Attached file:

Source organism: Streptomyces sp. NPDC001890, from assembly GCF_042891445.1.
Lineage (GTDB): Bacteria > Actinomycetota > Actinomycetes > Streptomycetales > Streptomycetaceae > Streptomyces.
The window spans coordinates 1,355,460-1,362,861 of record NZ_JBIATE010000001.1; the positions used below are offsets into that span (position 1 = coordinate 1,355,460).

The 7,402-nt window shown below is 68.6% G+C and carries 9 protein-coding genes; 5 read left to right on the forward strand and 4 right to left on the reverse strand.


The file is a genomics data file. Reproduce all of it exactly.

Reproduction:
Source organism: Streptomyces sp. NPDC001890, from assembly GCF_042891445.1.
Lineage (GTDB): Bacteria > Actinomycetota > Actinomycetes > Streptomycetales > Streptomycetaceae > Streptomyces.
The window spans coordinates 1,355,460-1,362,861 of record NZ_JBIATE010000001.1; the positions used below are offsets into that span (position 1 = coordinate 1,355,460).

The 7,402-nt window shown below is 68.6% G+C and carries 9 protein-coding genes; 5 read left to right on the forward strand and 4 right to left on the reverse strand.